Residents living within the boundaries of the District of Lantzville are facing the possibility of a property tax hike next year.
Lantzville councillors approved Monday the first three readings of the district’s 2018-2022 financial plan, which includes a 5.4-per cent property tax increase next year.
In the past, Lantzville has undertaken its financial planning process in the first quarter of the year. However, councillors and staff undertook budget planning throughout October and into November and will vote on adopting next year’s budget in December.
Lantzville’s 2018 budget forecasts $7.9 million in total revenue, with $1.9 million coming from property taxes, while $4.2 million has been allocated to cover district expenses for the year. The district is budgeting for a surplus of $3.7 million.
Contributing to the potential 5.4 per cent tax hike is the district’s increased legal budget of $65,000 for next year, as well as an increase in administrative staffing hours.
When it comes to expenses, the yet-to-be approved budget includes a $3 million capital expenditure for Phase 3 sewer, $1.78 million for Aulds Road reservoir replacement, $343,900 for water main replacement on Lantzville Road and $142,000 for Huddlestone Park upgrades.
The district is also allocating $70,000 for economic development and branding, $30,000 to install a new phone system, $45,000 to conduct a service capacity review, $15,000 to upgrade the district’s website, and other expenses. It also includes $111,720, which will be used to pay the salary of district’s deputy director of financial services for another year.
During Monday’s meeting, Lantzville Mayor Colin Haime said the district relies on revenue through the taxation of residents, many of whom are living on a fix-income and are being taxed enough from other levels of government. He said he couldn’t support the budget or a 5.4-per cent hike and questioned how the residents would be benefiting from such an increase.
“If we were providing a whole new basket of services, residents may be able to accept it, but there is no new basket of services,” Haime said. “When it comes to the value-added to the existing resident, where is it?”
Coun. Will Geselbracht said all is not doom and gloom when it comes to the budget, explaining that while the proposed tax increase is more than he would prefer, the community is moving ahead by providing much-needed services, which ultimately cost money. He said one aspect of the budget he would not want to see repeated in future budgets is legal expenses.
Coun. Denise Haime said she couldn’t support a budget that included such a high tax increase, citing inflation.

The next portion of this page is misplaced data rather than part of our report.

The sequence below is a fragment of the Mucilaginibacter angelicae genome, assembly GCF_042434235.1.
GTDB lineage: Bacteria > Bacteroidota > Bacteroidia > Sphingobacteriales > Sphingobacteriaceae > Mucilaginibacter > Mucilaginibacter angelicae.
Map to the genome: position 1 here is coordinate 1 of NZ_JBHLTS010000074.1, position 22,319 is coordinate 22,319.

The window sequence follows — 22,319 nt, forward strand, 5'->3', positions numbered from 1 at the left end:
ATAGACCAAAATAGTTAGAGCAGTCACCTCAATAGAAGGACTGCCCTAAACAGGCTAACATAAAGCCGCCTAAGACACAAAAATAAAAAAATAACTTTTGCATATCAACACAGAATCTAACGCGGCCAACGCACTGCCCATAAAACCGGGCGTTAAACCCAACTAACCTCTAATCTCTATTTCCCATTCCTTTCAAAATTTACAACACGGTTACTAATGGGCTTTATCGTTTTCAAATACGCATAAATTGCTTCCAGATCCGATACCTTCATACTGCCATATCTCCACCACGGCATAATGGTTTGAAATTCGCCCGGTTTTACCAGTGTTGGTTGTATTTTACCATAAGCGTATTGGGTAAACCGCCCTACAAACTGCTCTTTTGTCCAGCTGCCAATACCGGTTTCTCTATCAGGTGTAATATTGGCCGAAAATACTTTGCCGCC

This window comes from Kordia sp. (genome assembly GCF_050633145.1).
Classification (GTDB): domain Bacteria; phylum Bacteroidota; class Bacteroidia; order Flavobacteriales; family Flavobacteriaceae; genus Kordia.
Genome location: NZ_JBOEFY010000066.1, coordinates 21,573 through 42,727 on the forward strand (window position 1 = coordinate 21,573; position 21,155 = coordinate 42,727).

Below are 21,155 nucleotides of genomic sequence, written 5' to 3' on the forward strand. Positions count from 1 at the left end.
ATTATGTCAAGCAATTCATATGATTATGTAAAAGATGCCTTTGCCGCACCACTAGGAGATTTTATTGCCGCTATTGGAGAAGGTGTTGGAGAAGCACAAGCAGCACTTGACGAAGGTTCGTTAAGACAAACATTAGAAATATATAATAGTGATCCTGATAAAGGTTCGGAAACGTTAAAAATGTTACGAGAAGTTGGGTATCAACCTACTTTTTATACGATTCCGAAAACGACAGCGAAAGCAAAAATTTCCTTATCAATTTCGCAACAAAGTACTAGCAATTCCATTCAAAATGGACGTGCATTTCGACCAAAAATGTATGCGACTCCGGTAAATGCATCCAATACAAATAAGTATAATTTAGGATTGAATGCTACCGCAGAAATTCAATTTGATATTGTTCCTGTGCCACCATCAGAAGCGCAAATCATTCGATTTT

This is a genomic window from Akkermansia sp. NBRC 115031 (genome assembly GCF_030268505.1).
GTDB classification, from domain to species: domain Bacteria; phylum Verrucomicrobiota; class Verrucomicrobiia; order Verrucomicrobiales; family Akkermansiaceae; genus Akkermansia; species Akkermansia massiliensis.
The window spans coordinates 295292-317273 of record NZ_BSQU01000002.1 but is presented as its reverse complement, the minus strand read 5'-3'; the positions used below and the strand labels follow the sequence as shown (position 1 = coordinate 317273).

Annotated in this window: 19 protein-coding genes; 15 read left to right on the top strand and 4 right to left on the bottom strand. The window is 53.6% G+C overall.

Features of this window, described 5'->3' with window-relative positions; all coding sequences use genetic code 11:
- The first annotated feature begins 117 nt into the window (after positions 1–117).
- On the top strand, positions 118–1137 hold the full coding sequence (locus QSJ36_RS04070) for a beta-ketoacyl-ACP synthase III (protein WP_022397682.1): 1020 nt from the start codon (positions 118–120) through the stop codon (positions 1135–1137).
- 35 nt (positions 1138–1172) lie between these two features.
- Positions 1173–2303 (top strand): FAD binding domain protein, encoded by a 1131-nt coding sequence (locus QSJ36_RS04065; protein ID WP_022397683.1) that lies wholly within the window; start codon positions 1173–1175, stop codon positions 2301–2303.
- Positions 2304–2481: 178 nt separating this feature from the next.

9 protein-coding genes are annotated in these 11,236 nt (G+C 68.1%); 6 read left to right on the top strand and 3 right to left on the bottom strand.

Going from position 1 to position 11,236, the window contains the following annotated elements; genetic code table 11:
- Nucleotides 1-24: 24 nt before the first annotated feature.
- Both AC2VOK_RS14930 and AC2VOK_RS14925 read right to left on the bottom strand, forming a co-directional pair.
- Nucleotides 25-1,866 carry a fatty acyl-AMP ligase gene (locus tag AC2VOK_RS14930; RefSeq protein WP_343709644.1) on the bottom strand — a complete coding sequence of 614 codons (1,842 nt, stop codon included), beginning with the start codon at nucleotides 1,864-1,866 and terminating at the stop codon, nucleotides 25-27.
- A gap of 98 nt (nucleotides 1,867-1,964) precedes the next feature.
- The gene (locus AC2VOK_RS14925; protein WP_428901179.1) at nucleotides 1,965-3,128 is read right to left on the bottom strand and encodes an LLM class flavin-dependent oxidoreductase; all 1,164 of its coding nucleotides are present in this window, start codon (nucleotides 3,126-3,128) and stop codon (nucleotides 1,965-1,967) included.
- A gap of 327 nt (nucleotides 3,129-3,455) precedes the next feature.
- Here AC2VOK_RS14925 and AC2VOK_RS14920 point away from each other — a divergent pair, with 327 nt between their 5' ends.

“It is well above inflation. It is well above what most people are receiving as wage increases, pension increases, cost-of-living increases, I just think it is higher than most municipalities … there are just too many things on the wish list that we could put out over a longer period of time to bring that [tax rate] down,” she said.
Coun. Bob Colclough said when it comes to taxation per capita, Lantzville ranks among the lowest for communities with fewer than 10,000 inhabitants.
“Lantzville is fifth from the bottom at $493 per capita versus the top [municipality] which is $5,709 per capita,” Colclough said, adding that while it is important to be extremely careful about budgeting, Lantzville’s tax rates are not as high as people might believe.
Coun. Mark Swain said he enjoys the services and amenities that are paid for through taxation in Lantzville. He said Lantzville residents get the benefits of using Nanaimo facilities while living in a community with low taxes.
“I feel like the level of service that we have at our fingertips here in Lantzville is great. We get good value for our tax dollars and I know how much money I save living in Lantzville,” he said.
Coun. John Coulson said Lantzville has a problem with spending and needs to rein in its expenses and therefore could not support the proposed budget. He said he isn’t as fixated on what the district’s “absolute” tax rate is, but is more concerned about the ongoing trend of rising taxes and spending.
“Last year was around a six per cent tax increase [sic], this year we are looking at a 5.42 [per cent], all in all having spent about $900,000 out of surplus. We have a spending problem and we have got to get a handle on this, so I cannot support this budget,” he said.
Lantzville resident’s property taxes increased by 4.29 per cent last year. Lantzville councillors voted 4-3 on all three readings of the financial plan bylaw and will vote on its adoption on Dec. 11.